Jacob is like all of us at moments when we face a challenge – moving to a new country, starting a new venture, confronting a crisis. We all feel some trepidation.
But Abravanel wants to know why going to Egypt should worry Jacob so much. Had he not, once he knew Joseph was still alive, stated, “I will go and see him before I die” (Gen. 45:28)?
Rashi says Jacob “was distressed because he was obliged to go away from the Land”. He yearned to see his son, but he still felt uneasy about leaving Israel.
It was not simply love of Israel. Nechama Leibowitz says, “Though he knew full well that he was going to a land of plenty and to live in comfort, who would guarantee that his descendants would want to leave Egypt and return to the land of Canaan? Perhaps his children would forget their destiny as they wallowed in the plenty of Egypt and would not want to leave.”
It is an old-new problem. People leave Israel for a variety of reasons. But the Diaspora already has a built-in problem of loss of Jewish identity (Ben Gurion called it the kiss of death). But for a yored (former Israeli) the thought that one might not return is an added problem.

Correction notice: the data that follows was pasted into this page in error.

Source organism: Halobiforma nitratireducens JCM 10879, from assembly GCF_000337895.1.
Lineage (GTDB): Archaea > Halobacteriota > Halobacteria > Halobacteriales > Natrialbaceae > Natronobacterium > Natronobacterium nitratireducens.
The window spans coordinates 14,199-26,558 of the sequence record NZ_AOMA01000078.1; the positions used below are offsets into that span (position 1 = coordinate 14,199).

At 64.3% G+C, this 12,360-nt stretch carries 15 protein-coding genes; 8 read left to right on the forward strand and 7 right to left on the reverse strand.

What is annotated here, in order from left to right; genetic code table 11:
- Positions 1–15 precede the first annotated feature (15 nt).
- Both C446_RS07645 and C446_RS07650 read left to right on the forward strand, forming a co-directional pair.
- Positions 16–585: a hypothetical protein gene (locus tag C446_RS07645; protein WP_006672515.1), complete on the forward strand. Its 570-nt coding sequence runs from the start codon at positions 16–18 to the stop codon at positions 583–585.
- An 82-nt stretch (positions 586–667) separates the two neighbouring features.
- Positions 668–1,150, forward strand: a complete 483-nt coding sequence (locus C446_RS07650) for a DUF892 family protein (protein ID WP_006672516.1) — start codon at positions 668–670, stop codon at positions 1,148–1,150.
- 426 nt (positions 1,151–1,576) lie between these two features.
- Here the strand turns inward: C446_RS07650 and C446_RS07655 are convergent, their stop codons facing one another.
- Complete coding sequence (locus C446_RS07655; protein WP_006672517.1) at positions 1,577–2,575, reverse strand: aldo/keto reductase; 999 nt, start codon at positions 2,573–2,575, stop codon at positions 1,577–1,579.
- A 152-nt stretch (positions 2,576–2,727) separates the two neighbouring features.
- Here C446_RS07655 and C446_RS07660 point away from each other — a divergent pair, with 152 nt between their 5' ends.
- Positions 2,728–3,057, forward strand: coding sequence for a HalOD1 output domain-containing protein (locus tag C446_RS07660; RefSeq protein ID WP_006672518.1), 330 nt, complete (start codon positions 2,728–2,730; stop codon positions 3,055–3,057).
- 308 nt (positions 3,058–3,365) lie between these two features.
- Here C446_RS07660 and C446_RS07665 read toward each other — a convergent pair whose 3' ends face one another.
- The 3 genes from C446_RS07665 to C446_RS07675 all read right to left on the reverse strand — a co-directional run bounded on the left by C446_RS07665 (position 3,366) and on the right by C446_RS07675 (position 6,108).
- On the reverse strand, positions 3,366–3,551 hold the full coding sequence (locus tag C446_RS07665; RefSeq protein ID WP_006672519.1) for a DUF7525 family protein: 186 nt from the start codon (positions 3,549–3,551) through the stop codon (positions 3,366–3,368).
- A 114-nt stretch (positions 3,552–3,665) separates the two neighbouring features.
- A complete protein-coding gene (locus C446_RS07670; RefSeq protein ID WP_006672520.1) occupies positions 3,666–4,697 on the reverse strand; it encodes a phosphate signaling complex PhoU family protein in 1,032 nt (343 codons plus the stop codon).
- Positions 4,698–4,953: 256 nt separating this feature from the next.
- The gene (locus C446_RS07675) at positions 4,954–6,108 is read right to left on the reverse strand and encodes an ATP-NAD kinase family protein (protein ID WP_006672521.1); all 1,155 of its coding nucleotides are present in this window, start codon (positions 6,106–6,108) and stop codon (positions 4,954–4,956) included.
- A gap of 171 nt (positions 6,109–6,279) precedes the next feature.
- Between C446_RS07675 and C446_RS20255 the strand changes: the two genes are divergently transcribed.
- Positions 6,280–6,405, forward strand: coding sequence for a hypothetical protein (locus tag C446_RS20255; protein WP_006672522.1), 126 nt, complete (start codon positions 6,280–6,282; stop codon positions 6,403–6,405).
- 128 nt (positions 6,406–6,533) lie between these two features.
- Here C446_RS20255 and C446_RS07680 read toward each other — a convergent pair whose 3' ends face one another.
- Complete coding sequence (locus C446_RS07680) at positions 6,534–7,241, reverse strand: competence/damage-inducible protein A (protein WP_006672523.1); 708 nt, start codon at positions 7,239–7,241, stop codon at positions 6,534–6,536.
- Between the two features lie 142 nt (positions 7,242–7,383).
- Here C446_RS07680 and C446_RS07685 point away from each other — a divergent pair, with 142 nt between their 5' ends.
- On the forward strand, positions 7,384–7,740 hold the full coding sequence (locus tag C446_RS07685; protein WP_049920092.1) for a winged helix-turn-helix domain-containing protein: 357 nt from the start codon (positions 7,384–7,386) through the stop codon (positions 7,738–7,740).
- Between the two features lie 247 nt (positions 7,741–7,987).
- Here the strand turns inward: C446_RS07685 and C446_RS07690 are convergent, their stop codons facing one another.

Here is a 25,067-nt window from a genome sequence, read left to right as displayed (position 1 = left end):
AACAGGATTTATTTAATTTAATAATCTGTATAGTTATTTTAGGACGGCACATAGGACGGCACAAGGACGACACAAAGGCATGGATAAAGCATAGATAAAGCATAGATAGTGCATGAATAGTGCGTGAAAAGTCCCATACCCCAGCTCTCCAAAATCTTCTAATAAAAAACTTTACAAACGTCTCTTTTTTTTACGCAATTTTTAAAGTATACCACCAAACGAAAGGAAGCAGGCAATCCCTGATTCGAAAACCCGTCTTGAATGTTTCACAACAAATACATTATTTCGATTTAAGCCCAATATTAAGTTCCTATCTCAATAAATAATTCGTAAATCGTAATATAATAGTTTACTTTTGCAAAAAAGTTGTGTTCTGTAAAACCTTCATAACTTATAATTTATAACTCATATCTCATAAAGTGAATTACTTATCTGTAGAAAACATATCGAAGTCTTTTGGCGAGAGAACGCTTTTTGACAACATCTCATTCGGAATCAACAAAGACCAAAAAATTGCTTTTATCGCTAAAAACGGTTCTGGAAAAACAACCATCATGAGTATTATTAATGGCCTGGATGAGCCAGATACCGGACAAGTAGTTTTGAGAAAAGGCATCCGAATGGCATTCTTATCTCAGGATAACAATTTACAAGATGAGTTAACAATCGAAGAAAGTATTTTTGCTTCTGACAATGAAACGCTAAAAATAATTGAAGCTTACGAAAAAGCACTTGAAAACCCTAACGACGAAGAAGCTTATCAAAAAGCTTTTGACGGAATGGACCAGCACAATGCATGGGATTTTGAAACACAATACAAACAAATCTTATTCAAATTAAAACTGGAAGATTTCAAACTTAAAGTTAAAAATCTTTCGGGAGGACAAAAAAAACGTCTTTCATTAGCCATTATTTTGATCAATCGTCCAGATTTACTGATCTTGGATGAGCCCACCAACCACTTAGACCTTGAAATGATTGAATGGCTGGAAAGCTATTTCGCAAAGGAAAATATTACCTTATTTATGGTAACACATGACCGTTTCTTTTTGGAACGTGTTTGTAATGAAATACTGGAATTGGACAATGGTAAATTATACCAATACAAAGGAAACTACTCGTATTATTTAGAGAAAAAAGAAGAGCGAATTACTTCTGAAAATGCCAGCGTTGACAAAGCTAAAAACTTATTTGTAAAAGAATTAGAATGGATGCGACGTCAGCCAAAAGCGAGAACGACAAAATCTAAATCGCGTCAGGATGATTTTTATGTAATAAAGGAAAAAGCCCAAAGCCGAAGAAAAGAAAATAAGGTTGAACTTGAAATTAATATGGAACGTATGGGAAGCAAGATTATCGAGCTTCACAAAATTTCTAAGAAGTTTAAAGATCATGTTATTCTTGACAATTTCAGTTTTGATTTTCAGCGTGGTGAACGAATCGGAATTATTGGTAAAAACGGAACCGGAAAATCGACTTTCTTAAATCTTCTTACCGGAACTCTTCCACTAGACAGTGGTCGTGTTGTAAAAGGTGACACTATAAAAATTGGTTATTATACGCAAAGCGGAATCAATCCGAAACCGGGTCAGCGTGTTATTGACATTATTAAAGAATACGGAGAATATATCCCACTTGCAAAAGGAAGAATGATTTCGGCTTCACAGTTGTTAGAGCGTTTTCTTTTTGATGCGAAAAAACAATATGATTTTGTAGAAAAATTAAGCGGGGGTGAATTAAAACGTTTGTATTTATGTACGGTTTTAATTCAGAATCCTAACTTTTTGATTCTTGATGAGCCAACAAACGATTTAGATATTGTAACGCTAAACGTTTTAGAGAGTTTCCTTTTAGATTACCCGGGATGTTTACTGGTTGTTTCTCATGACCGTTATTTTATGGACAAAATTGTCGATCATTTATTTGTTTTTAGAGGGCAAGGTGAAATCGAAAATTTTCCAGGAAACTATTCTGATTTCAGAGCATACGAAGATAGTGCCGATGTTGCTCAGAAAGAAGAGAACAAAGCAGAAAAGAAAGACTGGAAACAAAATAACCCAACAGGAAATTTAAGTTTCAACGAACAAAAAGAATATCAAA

In this context it is instructive to find what Jacob does on arrival in Egypt.
Joseph “fell on his (Jacob’s) neck and wept on his neck a good while” (Gen. 46:29). Jacob, however, says Rashi, “did not fall on the neck of Joseph and did not kiss him; our rabbis state that he was saying the Shema“.
Was that what a father does when he sees the son he thought was dead? Where was his fatherly instinct?
One possibility is that saying the Shema was tantamount to saying, “Thank God!” Another is that his first act on starting a new life was to renew his loyalty to God.
A third possibility is suggested by a Rashi comment on the second paragraph of the Shema. On the phrase, “you shall place My words upon your heart” (Deut. 11:18), Rashi tells us: “Even after you have been exiled make yourselves distinctive through the commandments, lay tefillin, affix mezuzot“.
Why does Jacob say the Shema on moving to the Diaspora? To demonstrate that his and his family’s Judaism will be especially strong there so that their Jewish identity will not weaken while they are away.
If you ask why it is davka the commandments of tefillin and mezuzah that will keep the family strongly Jewish it is that the one symbolises personal commitment and the other home and family commitment.
How strong these two marks of commitment are in the rest of the Diaspora is not certain, but in Australia 75% of Jews have mezuzot though more mislay than lay tefillin.
There is surely an argument for the intensification of both mitzvot, not simply among ex-Israelis but for every Jew.